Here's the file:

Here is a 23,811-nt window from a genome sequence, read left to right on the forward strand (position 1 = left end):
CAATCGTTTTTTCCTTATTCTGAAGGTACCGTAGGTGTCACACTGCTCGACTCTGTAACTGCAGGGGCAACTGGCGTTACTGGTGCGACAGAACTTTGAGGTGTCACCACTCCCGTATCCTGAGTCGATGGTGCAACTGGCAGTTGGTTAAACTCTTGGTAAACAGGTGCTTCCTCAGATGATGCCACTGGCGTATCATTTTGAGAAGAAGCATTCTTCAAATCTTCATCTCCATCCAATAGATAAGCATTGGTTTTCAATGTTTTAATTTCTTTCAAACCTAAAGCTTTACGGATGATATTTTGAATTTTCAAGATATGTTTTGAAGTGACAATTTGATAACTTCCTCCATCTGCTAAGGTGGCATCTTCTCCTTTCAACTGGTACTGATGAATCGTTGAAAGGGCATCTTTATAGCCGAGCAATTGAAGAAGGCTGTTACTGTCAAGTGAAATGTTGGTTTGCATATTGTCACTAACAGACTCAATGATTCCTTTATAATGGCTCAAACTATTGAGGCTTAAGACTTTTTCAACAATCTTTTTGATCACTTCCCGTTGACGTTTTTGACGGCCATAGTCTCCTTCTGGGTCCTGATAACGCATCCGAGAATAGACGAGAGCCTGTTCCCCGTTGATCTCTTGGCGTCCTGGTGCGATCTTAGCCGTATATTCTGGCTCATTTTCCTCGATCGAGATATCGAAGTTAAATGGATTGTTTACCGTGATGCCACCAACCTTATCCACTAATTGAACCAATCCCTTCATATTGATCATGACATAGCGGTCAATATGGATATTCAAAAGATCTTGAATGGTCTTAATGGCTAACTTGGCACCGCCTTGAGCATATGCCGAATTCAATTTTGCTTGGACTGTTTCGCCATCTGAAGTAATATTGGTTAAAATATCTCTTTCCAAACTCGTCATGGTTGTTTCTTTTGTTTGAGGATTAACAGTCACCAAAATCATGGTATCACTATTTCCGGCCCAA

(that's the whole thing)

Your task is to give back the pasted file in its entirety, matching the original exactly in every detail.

Here is a 23,811-nt window from a genome sequence, read left to right on the forward strand (position 1 = left end):
CAATCGTTTTTTCCTTATTCTGAAGGTACCGTAGGTGTCACACTGCTCGACTCTGTAACTGCAGGGGCAACTGGCGTTACTGGTGCGACAGAACTTTGAGGTGTCACCACTCCCGTATCCTGAGTCGATGGTGCAACTGGCAGTTGGTTAAACTCTTGGTAAACAGGTGCTTCCTCAGATGATGCCACTGGCGTATCATTTTGAGAAGAAGCATTCTTCAAATCTTCATCTCCATCCAATAGATAAGCATTGGTTTTCAATGTTTTAATTTCTTTCAAACCTAAAGCTTTACGGATGATATTTTGAATTTTCAAGATATGTTTTGAAGTGACAATTTGATAACTTCCTCCATCTGCTAAGGTGGCATCTTCTCCTTTCAACTGGTACTGATGAATCGTTGAAAGGGCATCTTTATAGCCGAGCAATTGAAGAAGGCTGTTACTGTCAAGTGAAATGTTGGTTTGCATATTGTCACTAACAGACTCAATGATTCCTTTATAATGGCTCAAACTATTGAGGCTTAAGACTTTTTCAACAATCTTTTTGATCACTTCCCGTTGACGTTTTTGACGGCCATAGTCTCCTTCTGGGTCCTGATAACGCATCCGAGAATAGACGAGAGCCTGTTCCCCGTTGATCTCTTGGCGTCCTGGTGCGATCTTAGCCGTATATTCTGGCTCATTTTCCTCGATCGAGATATCGAAGTTAAATGGATTGTTTACCGTGATGCCACCAACCTTATCCACTAATTGAACCAATCCCTTCATATTGATCATGACATAGCGGTCAATATGGATATTCAAAAGATCTTGAATGGTCTTAATGGCTAACTTGGCACCGCCTTGAGCATATGCCGAATTCAATTTTGCTTGGACTGTTTCGCCATCTGAAGTAATATTGGTTAAAATATCTCTTTCCAAACTCGTCATGGTTGTTTCTTTTGTTTGAGGATTAACAGTCACCAAAATCATGGTATCACTATTTCCGGCCCAA